Comcast outbids 21st Century Fox for Sky

BIG DEAL Comcast’s bid of $22.58 per share for European broadcaster Sky topped 21st Century Fox’s offer of $20.47 after three rounds of secret bidding in an auction

Comcast outbids 21st Century Fox for Sky

The almost two-year battle for Sky has reshaped the global media-entertainment landscape and put Comcast in pole position to take on emerging online rivals.

Comcast Corp. topped 's 21st Century Fox Inc. with a knockout bid for Sky Plc, putting the United States cable giant on track to acquire Europe's largest satellite broadcaster in a deal that would redraw battle lines of the global media industry.

After three rounds of secret bidding on Friday and Saturday, Comcast offered the higher price of £17.28 (NZ$33.75) per share for Sky, the equivalent of almost £30 billion (NZ$58 billion).

Fox forced Roberts' hand by raising its bid during the auction under Iger's direction.

Comcast has emerged as the top bidder for European broadcaster Sky after a rare auction held by British regulators.

Chairman and chief executive Brian Roberts has had his eye on Sky as a way to help counter declines in subscribers for traditional cable TV in its core US market as viewers switch to video-on-demand services like Netflix (NFLX.O) and Amazon (AMZN.O).

Sky TV also packages mobile and broadband services provided by third parties but doesn't offer those services over its own satellite infrastructure. Sky shareholders will have to approve Comcast's offer. Investors have already expressed concerns about its M&A ambitions this year, sending its shares down more than 5%.

After three rounds of bidding behind closed doors, Comcast offered the higher price of 17.28 pounds ($22.58) per share, the equivalent of almost 30 billion pounds ($39 billion).

Fox is considering selling its 39 per cent stake in Sky to Comcast if Disney supports the move, according to people familiar with the matter, who asked not to be identified as the deliberations are private.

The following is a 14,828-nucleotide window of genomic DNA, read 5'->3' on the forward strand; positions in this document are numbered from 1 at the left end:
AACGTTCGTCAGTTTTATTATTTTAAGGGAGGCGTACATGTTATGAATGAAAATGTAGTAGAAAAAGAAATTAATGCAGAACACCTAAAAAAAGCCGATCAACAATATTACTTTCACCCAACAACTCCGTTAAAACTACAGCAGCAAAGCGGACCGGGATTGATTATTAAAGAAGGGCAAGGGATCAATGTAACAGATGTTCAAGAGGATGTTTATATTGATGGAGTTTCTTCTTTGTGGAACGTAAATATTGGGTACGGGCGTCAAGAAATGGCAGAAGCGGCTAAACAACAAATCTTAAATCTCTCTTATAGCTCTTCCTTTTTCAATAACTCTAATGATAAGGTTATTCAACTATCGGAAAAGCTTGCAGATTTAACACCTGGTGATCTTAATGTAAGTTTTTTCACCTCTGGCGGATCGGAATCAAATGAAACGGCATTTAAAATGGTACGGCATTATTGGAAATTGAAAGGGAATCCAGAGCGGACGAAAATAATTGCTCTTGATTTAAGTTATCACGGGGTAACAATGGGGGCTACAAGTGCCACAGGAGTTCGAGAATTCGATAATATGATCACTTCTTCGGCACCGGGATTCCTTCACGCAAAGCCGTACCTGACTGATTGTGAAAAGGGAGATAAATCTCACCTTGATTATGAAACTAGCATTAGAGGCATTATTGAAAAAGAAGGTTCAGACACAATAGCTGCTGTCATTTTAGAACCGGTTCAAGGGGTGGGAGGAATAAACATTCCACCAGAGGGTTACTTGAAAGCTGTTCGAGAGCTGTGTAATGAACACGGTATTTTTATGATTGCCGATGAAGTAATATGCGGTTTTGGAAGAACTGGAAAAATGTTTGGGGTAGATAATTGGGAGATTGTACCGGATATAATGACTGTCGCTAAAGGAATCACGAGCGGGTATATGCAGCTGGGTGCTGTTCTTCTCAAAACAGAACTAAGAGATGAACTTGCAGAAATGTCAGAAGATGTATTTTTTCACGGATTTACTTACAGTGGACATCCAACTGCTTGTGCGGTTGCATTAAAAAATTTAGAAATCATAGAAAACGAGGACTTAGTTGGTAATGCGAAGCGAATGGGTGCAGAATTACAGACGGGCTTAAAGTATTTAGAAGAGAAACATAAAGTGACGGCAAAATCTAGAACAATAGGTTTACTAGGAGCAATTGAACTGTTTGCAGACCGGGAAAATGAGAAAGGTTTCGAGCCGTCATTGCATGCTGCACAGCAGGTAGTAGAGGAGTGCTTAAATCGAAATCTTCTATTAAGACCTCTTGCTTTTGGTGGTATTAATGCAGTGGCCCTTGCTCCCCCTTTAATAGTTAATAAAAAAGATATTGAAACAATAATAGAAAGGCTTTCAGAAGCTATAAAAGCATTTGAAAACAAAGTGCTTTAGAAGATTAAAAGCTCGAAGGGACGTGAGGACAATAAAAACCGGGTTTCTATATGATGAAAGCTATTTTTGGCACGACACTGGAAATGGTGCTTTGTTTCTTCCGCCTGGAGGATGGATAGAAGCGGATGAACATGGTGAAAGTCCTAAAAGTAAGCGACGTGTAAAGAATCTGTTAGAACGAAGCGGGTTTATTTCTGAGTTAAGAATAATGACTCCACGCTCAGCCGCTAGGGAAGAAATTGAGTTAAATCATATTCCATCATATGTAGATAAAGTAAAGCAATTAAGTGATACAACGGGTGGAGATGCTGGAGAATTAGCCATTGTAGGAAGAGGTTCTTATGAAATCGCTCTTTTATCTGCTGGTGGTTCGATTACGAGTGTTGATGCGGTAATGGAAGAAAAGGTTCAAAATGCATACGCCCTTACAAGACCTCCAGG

But Sky shareholders still have the option of backing the Disney-Fox offer.




Comcast viewed Sky as a way to win a foothold in Europe and end its sole dependence on the United States. "It's a very bold price".

The emerging alliances means the coming years might be dominated by offerings from two traditional sources: Disney-Fox and Comcast-Sky. It was well above the 16.53-pound average estimate of a Bloomberg survey of 17 M&A/event-driven desks, equity analysts and fund managers.

"We couldn't be more excited by the opportunities in front of us".

A couple of years ago Comcast could have bought Netflix for US$50 billion - a company that today is capitalised at more than US$150 billion. With the Sky takeover, Comcast will become the biggest pay TV provider in the world, with around 52 million customers after adding Sky's 23 million subscribers.

Sky also has original TV productions, such as the 1920s sex-and-crime saga "Babylon Berlin" and "Britannia", a period drama about the Roman conquest of Britain.

What sort of business is Comcast?

It would also represent a victory in Comcast's checkered history of dealmaking. While Comcast acquired NBCUniversal and DreamWorks Animation over the past decade, it failed in attempts to buy Disney in 2004, Time Warner Cable in 2015 and Fox in July.

That deal will bring Disney franchises such as the X-Men and hit shows like The Simpsons. The loss of Sky partly stymies Disney CEO Bob Iger's goal of establishing more direct ties to consumers and expanding his worldwide business.

Both companies were vying for 61% control of Sky. The first was thwarted in 2011 by a phone-tapping scandal at his United Kingdom newspaper business.

Philadelphia-based Comcast won a 24-hour auction conducted on Saturday.

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